He got a big ovation, by-the-by, so it ain’t just me who liked it.

      MVVM, Josh Smith’s Way

      I’ve long admired Josh Smith’s work. He’s one of the best explainers on the web and he – together with Karl Shifflett and Andrew Smith - gave us Mole, the superb WPF Visual Studio debugger visualizer.

      I heard recently that he’d published an e-book on Model-View-ViewModel (MVVM). I met him for the first time at the Microsoft MVP Summit last week and he graciously handed me a printed copy. I devoured it on the plane home and spent the next day playing with the code and preparing this review.

      It’s called “Advanced MVVM” and you can buy a printed copy for $20 or get it for $15 on the Kindle. The companion code is freely available at

      $15 bucks for a 52 page “book”? It’s more of an extended essay to be honest … an essay with code. After spending some pleasurable hours with both book and code I thought “where do you get that kind of entertainment / self-reflection for $15?” I have a surfeit of 600 page sleepers lounging on my bookshelf at home; paid more then $50 for each and hardly cracked them. Should we pay by the pound? So I’m over it. I don’t mind paying for the hours Josh poured in and the fun I got out. Set your expectations appropriately and you’ll feel fine.

      ---- 19 March 2010 Note ---

      Ok, it’s been a month or so since I wrote this. Life happens while you’re making plans. I intended to be among the first to comment on it. I’m late to that party (although I have deliberately NOT looked at what others may have said) so I’m not sure if it’s still timely. I also shared it with Josh last week to see if I had missed something and get his feedback, particularly in light of my critical remarks.

      He encouraged me to publish it even at this late date. I hope he’ll repost here some of his responses to the points I raised.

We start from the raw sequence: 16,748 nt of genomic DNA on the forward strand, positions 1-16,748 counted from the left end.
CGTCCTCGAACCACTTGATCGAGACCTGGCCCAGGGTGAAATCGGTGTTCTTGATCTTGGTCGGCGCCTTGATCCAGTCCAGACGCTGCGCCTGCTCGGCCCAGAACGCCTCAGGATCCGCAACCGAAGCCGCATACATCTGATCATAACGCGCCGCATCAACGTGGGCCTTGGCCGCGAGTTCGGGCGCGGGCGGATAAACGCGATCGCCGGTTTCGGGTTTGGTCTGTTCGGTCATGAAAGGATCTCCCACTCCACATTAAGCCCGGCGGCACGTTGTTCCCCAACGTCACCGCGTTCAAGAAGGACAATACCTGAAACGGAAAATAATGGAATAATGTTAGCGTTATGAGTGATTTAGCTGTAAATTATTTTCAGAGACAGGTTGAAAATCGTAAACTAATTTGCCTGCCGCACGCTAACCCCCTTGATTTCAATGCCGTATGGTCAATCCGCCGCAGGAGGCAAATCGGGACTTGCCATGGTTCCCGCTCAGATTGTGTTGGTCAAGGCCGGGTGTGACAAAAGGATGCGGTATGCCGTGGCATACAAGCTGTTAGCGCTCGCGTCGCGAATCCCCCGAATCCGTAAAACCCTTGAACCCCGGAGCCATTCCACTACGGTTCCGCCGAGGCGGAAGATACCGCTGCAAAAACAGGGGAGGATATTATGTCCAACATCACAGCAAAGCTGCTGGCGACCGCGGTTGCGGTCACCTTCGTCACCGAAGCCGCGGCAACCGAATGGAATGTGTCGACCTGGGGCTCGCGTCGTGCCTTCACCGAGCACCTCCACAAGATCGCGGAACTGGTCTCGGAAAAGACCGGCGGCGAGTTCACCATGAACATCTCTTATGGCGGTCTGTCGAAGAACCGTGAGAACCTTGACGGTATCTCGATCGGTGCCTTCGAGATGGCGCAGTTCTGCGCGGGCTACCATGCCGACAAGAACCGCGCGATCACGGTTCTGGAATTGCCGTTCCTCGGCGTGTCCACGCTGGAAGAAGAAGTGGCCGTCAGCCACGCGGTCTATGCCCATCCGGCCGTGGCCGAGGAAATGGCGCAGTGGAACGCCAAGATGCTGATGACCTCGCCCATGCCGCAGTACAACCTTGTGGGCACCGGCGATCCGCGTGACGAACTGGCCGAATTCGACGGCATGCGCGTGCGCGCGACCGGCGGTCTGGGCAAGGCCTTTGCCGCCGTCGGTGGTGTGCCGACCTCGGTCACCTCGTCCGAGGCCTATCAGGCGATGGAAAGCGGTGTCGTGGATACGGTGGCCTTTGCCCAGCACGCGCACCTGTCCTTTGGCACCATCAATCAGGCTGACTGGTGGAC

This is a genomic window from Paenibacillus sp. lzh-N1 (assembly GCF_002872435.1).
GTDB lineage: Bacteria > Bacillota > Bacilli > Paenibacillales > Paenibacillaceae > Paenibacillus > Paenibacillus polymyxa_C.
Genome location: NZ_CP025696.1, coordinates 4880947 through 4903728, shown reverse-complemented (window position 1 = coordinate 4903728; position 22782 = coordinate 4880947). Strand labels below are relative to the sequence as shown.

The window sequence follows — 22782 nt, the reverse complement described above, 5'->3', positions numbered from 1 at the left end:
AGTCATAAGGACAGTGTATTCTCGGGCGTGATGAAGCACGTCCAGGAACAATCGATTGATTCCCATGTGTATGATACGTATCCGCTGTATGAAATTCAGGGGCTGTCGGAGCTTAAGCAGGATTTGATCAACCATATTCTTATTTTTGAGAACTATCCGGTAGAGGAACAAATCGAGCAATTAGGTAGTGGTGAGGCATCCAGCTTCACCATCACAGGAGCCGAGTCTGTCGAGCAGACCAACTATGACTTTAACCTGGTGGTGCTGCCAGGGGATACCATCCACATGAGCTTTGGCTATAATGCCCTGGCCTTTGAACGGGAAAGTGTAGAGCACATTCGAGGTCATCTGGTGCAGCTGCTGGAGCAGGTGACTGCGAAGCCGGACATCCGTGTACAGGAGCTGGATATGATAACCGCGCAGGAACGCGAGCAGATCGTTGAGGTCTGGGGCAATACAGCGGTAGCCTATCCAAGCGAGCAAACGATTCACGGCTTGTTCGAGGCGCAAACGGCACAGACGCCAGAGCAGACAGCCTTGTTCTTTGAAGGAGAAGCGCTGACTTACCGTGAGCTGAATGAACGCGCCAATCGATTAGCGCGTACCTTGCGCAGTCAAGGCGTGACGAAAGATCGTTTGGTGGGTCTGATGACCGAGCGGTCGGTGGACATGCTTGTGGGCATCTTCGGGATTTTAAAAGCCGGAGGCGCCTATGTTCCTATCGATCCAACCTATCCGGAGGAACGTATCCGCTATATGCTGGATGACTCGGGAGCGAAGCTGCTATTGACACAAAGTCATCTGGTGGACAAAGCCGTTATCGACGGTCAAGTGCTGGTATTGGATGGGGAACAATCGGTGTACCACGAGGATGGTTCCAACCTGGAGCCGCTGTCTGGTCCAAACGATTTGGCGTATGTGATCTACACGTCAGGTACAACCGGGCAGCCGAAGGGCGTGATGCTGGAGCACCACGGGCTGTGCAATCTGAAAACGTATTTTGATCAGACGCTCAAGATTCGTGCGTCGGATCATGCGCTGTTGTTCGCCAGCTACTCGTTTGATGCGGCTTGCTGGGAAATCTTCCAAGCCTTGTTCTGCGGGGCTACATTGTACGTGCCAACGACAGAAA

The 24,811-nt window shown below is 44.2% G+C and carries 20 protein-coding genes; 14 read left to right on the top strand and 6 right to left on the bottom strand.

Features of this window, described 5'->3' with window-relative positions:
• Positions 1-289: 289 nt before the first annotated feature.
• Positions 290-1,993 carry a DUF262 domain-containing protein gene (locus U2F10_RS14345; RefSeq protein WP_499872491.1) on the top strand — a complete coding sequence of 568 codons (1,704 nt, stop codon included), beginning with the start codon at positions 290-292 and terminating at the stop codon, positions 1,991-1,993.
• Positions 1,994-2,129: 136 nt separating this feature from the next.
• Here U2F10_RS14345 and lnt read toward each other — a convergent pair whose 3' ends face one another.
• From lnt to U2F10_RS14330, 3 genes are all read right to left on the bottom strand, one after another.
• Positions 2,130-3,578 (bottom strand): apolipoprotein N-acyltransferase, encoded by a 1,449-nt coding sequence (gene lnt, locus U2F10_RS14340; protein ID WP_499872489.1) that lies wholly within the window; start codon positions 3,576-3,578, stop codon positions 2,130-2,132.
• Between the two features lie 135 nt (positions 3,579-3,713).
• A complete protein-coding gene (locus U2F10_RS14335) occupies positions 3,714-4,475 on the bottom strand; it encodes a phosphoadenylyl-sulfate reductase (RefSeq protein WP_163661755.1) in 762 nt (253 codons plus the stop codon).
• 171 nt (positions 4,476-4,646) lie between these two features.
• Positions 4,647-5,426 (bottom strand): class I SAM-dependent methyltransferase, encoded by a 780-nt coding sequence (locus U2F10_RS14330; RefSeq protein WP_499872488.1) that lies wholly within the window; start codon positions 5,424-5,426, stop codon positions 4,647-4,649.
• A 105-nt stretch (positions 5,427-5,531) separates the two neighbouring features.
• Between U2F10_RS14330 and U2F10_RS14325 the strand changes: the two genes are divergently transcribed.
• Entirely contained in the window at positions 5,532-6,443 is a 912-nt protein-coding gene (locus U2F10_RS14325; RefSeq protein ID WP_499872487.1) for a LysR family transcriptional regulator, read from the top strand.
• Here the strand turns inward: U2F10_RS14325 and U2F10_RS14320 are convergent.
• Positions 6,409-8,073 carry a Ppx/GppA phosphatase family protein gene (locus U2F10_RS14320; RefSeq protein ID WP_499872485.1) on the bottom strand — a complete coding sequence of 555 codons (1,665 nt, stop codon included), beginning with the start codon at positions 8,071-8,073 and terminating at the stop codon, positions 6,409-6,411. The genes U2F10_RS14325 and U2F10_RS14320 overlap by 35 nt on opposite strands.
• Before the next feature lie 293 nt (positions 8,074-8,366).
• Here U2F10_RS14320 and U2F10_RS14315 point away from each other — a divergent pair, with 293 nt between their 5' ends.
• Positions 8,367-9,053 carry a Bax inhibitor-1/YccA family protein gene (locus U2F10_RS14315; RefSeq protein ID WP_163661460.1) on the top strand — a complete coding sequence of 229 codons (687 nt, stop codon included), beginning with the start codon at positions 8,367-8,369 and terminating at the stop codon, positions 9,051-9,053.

MVVM has spooked a lot of developers. There’s more than a whiff of astronaut architecture about it. There have to be at least 20 MVVM frameworks and no end of contentious arguments to confound and distress you. No wonder so many are put off.

      MVVM in a Nutshell

      In fact MVVM is fundamentally a simple idea. It starts with the realization that your application is an intractable mess in part because you dumped all of your UI logic into the code-behind … with the help of Microsoft tools. You discover the wisdom of pulling much of that logic out into a companion class (and some helpers) leaving the view class to concentrate on looking pretty and capturing user gestures. The view and its companion must talk; you can structure their conversation according to a variety of familiar patterns. Model-View-ViewModel is one such pattern.

      The predominance of automated binding is the hallmark of MVVM. You bind a View’s textbox to a string-providing property of the ViewModel so that a user’s changes in the textbox flow to the property and so that programmatic changes to the ViewModel property flow back to the textbox. You bind View events (e.g., button click) to event handlers in the ViewModel enabling user gestures to be conveyed to the ViewModel.

      You could write your own bindings by hand, pushing and pulling data and events with custom code. That’s a lot of work. The XAML-based client technologies (WPF and Silverlight) provide a binding framework that requires little to no custom coding. In most cases you can “connect the dots” declaratively and it just works.